California Supreme Court Holds Insurers are Subject to Unfair Competition Claims in Zhang Case

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On August 1, the California Supreme Court issued its highly-anticipated decision in Zhang v. Superior Court, holding that the California Unfair Insurance Practices Act (Ins. Code §790 et seq.) does not necessarily preempt an action against an insurer under the California Unfair Competition Law (Bus. & Prof. Code §17200 – the “UCL”). The decision greatly expands an insurer’s potential exposure in California to private actions arising from conduct that, for over twenty five years, had been considered to be subject solely to the California insurance law (which does not provide for a private right of action).

In Zhang, the plaintiff sued her insurer, California Capital Insurance, over a dispute arising from a fire at her business. Zhang contended that the insurer’s claim handling had been inadequate, in violation of the California Unfair Insurance Practices Act. However, recognizing that the Unfair Insurance Practices Act does not authorize a private right of action, Zhang’s complaint, alleged that the insurer’s advertising (in which it promised timely and proper payment of insurance claims), was “false advertising” potentially actionable under the California UCL.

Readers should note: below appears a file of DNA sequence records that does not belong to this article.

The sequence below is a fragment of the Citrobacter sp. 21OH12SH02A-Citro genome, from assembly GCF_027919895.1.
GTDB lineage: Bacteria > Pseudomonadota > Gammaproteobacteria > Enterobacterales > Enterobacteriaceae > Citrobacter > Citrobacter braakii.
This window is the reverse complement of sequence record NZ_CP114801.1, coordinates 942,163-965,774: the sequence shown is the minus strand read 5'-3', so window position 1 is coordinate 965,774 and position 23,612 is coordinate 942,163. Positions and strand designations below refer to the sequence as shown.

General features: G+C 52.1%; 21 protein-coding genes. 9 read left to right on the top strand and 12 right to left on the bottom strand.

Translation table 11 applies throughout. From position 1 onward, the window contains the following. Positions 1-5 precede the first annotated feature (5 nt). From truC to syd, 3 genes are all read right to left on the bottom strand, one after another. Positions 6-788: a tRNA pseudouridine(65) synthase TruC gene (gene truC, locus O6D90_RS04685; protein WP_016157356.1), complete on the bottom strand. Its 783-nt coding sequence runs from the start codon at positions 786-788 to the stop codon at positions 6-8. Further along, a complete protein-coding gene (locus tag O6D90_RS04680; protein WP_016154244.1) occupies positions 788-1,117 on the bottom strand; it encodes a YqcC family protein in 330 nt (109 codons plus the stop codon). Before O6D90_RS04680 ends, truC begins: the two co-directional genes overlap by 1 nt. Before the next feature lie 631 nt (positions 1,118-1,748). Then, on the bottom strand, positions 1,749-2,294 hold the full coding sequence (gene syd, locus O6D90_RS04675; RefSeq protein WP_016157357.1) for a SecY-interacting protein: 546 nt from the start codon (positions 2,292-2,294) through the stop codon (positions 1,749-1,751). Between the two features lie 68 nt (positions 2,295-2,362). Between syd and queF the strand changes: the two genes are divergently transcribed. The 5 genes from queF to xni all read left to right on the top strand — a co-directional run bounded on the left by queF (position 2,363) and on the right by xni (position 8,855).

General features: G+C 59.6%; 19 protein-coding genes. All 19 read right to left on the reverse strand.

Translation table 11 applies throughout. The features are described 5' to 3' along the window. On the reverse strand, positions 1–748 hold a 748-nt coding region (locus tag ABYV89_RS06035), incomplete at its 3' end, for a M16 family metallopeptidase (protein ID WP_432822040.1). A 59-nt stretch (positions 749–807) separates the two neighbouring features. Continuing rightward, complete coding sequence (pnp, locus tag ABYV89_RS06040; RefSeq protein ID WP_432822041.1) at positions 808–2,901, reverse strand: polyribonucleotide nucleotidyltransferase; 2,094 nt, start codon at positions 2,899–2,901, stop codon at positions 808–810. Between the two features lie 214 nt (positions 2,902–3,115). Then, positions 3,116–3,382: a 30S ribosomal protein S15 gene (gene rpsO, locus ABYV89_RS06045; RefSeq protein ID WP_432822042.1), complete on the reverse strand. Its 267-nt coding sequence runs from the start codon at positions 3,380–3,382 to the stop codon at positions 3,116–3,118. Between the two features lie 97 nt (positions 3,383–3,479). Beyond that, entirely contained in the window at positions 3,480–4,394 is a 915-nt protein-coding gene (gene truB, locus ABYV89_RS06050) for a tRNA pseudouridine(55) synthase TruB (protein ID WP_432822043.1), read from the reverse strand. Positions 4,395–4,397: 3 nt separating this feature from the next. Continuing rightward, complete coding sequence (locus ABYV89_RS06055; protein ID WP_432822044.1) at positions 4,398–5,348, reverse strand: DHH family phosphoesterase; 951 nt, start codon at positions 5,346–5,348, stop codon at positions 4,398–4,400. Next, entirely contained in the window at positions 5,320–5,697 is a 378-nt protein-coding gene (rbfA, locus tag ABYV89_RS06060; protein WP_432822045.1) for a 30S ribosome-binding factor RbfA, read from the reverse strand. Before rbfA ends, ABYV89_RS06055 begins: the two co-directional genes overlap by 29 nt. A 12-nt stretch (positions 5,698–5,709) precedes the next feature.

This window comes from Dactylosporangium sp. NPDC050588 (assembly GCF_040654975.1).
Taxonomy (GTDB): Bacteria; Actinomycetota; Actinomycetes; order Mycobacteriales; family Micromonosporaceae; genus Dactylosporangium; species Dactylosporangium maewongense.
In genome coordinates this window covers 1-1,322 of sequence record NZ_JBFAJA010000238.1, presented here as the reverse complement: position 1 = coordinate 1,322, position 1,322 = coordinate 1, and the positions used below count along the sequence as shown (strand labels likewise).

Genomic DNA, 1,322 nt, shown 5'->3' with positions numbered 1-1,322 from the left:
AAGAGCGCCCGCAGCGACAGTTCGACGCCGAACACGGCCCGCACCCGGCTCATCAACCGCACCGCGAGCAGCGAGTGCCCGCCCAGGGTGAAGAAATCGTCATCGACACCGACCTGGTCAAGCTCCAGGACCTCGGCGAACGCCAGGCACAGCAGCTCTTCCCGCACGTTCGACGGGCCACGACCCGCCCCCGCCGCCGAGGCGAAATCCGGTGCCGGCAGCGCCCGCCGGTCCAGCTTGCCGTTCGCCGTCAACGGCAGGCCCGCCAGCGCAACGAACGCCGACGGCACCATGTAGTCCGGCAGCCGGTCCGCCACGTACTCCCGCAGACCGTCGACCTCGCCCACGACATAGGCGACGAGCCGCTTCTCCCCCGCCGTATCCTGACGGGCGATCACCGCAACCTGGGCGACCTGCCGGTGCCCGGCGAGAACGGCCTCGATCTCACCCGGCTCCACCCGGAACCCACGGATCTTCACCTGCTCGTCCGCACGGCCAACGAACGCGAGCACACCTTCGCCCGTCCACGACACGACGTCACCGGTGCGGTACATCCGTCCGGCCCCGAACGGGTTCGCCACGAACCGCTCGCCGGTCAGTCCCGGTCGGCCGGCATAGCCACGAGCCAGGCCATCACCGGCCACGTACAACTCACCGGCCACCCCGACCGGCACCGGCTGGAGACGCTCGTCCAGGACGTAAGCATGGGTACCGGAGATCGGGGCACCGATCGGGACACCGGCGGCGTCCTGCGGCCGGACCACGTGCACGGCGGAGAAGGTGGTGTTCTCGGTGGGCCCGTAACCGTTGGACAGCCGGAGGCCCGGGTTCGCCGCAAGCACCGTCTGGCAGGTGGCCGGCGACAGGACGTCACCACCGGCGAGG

Before the California’s Supreme Court, California Capital Insurance (as well as several amici) maintained that the plaintiff’s action was, in essence, a claims handling dispute, and that the court’s 1988 decision in Moradi-Shalel v. Fireman’s Fund acted as a bar to any private cause of action for conduct that is also covered by the Unfair Insurance Practices Act. However, the court rejected that argument, holding that “Moradi-Shalel does not preclude first party UCL actions based on grounds independent from section 790.03, even when the insurer’s conduct also violates section 790.03.” The court continued: [W]hile a plaintiff may not use the UCL to ‘plead around’ an absolute bar to relief, the [Insurance law] does not immunize insurers from UCL liability for conduct that violates other laws in addition to the [Insurance law].” In reaching this decision, the California Supreme Court further noted that Moradi-Shalel had been intended to protect against the adverse consequences of permitting a broad implied right of action for damages under the Insurance law, and that this concern should not apply because UCL remedies are more limited in scope (generally extending only to injunctive relief and restitution).

Whether the limited remedies afforded by the UCL noted by the Court will temper plaintiff interest in bringing UCL claims against insurers remains to be seen, particularly given that UCL claims can give rise to punitive damages and, in some circumstances, an award of attorney fees to a prevailing plaintiff (under a “private attorney general” theory). Time will tell; these “limited” remedies do not seem to have had any significant chilling effect on UCL actions against other entities. For now, what is clear is that plaintiff Yanting Zhang’s false advertising-based UCL claim returns to the trial court for further proceedings, and that future plaintiffs have just been granted a new avenue for challenging insurer conduct in the California courts.